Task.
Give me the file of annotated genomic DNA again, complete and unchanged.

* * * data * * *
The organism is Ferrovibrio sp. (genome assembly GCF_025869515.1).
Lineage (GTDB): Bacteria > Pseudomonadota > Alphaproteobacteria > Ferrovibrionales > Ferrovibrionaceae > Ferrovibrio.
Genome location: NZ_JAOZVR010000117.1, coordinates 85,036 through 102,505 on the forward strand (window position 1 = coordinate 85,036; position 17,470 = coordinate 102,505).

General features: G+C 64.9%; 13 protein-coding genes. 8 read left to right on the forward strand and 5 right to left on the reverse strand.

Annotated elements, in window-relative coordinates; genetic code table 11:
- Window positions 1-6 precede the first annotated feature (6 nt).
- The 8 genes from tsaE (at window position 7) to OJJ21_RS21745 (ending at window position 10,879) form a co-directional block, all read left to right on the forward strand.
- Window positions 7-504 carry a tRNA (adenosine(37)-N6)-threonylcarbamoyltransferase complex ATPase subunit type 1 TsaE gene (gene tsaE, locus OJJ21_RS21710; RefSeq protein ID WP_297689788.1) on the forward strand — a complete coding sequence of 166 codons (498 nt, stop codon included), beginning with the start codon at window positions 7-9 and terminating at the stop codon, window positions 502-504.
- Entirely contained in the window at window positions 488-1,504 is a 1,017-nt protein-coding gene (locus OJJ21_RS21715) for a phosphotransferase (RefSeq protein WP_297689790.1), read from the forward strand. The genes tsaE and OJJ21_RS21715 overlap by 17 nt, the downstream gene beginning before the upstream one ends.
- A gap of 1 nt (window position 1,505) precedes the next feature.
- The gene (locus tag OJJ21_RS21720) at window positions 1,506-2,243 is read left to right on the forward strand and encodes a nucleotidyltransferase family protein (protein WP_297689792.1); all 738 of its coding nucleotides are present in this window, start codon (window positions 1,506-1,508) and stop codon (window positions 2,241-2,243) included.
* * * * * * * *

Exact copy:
The organism is Ferrovibrio sp. (genome assembly GCF_025869515.1).
Lineage (GTDB): Bacteria > Pseudomonadota > Alphaproteobacteria > Ferrovibrionales > Ferrovibrionaceae > Ferrovibrio.
Genome location: NZ_JAOZVR010000117.1, coordinates 85,036 through 102,505 on the forward strand (window position 1 = coordinate 85,036; position 17,470 = coordinate 102,505).

General features: G+C 64.9%; 13 protein-coding genes. 8 read left to right on the forward strand and 5 right to left on the reverse strand.

Annotated elements, in window-relative coordinates; genetic code table 11:
- Window positions 1-6 precede the first annotated feature (6 nt).
- The 8 genes from tsaE (at window position 7) to OJJ21_RS21745 (ending at window position 10,879) form a co-directional block, all read left to right on the forward strand.
- Window positions 7-504 carry a tRNA (adenosine(37)-N6)-threonylcarbamoyltransferase complex ATPase subunit type 1 TsaE gene (gene tsaE, locus OJJ21_RS21710; RefSeq protein ID WP_297689788.1) on the forward strand — a complete coding sequence of 166 codons (498 nt, stop codon included), beginning with the start codon at window positions 7-9 and terminating at the stop codon, window positions 502-504.
- Entirely contained in the window at window positions 488-1,504 is a 1,017-nt protein-coding gene (locus OJJ21_RS21715) for a phosphotransferase (RefSeq protein WP_297689790.1), read from the forward strand. The genes tsaE and OJJ21_RS21715 overlap by 17 nt, the downstream gene beginning before the upstream one ends.
- A gap of 1 nt (window position 1,505) precedes the next feature.
- The gene (locus tag OJJ21_RS21720) at window positions 1,506-2,243 is read left to right on the forward strand and encodes a nucleotidyltransferase family protein (protein WP_297689792.1); all 738 of its coding nucleotides are present in this window, start codon (window positions 1,506-1,508) and stop codon (window positions 2,241-2,243) included.